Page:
With his arm outstretched, the newly cleaned Mingo Indian statue is now bright and shiny, welcoming everyone who comes his way.
The 84-year-old statue was rededicated Wednesday by the Kiwanis Club of Wheeling, city and county officials, members of the public and other dignitaries during a ceremony atop Wheeling Hill.
Decades' worth of dirt and crusty grime were removed by Everett Carmichael of Glen Dale, thanks to the Kiwanis' $10,000 fundraising effort. The statue was originally erected by the club and handed over to the city in 1928 - that was the first dedication ceremony. In 1983, a trio of men tried to steal the statue by cutting it off its base. After it was recovered by police and repaired by a welder, George S. Macek, the statue was dedicated for a second time.
Photo by Shelley Hanson
An American flag flies beside the Mingo Indian statue atop Wheeling Hill on Wednesday during the statue’s rededication ceremony.
Macek, who died in 2010 at age 89, worked for Mull Machine when he repaired the statue. It was his last project before his retirement. Macek's son, Geo Macek of Elm Grove, said his father enjoyed repairing the statue and would have loved seeing it restored again. Geo Macek said he was 30 years old when his father fixed the Mingo.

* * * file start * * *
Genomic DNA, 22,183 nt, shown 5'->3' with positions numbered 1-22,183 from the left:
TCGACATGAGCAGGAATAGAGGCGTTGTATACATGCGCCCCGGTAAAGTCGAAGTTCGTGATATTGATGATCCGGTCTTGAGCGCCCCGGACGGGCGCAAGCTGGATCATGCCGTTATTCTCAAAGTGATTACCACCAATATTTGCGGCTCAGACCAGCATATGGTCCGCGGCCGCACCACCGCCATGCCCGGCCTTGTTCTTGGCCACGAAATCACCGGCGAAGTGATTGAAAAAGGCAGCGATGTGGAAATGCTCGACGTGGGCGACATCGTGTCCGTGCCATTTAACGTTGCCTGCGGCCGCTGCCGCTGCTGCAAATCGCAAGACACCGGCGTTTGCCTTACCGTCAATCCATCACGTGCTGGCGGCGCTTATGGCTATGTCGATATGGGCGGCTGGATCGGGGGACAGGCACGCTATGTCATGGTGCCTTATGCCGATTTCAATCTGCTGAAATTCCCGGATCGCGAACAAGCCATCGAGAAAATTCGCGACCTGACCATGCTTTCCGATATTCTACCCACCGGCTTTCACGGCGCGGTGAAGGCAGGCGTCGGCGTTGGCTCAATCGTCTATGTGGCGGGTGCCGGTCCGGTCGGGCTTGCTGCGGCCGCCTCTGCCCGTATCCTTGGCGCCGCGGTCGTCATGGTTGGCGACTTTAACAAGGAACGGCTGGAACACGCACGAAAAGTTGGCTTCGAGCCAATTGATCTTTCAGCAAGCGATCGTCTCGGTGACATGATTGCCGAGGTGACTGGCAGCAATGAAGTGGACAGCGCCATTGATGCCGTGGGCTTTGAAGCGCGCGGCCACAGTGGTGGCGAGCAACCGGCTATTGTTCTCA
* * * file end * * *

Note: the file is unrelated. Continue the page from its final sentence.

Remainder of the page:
''He was also a metallurgist. He was a smart man - he spoke seven different languages,'' Macek said. ''They called him the 'doctor of welding' because he knew anything about welding.''
During the ceremony, a section of road was closed to traffic to allow people to safely see the unveiling.
''We're here for the rededication of one of Wheeling's most iconic symbols,'' said Ohio County Magistrate Joe Roxby.
City Manager Robert Herron thanked the Kiwanis Club for getting the statue restored to its former glory.
''Their efforts to redo the statue will be appreciated now and for years to come,'' Herron said.
Ohio County Commissioner Tim McCormick noted the statue is a proud part of Wheeling's history.
''Welcome back Mingo,'' McCormick said.
After the ceremony, Wheeling historian Margaret Brennan said she also was happy to see the statue cleaned up.
''They brought back the beauty of one of Wheeling's most historic statues,'' she said.
A statement from Sen. Joe Manchin, D-W.Va., also was read by spokesman Ted Anderson.
The statue originally was manufactured by American Bronze of Chicago. In addition to many donations from the public, the restoration was funded by $5,000 donated by the Elizabeth Stifel Kline Foundation, $1,000 from the city of Wheeling and $1,000 from the Ohio County Commission.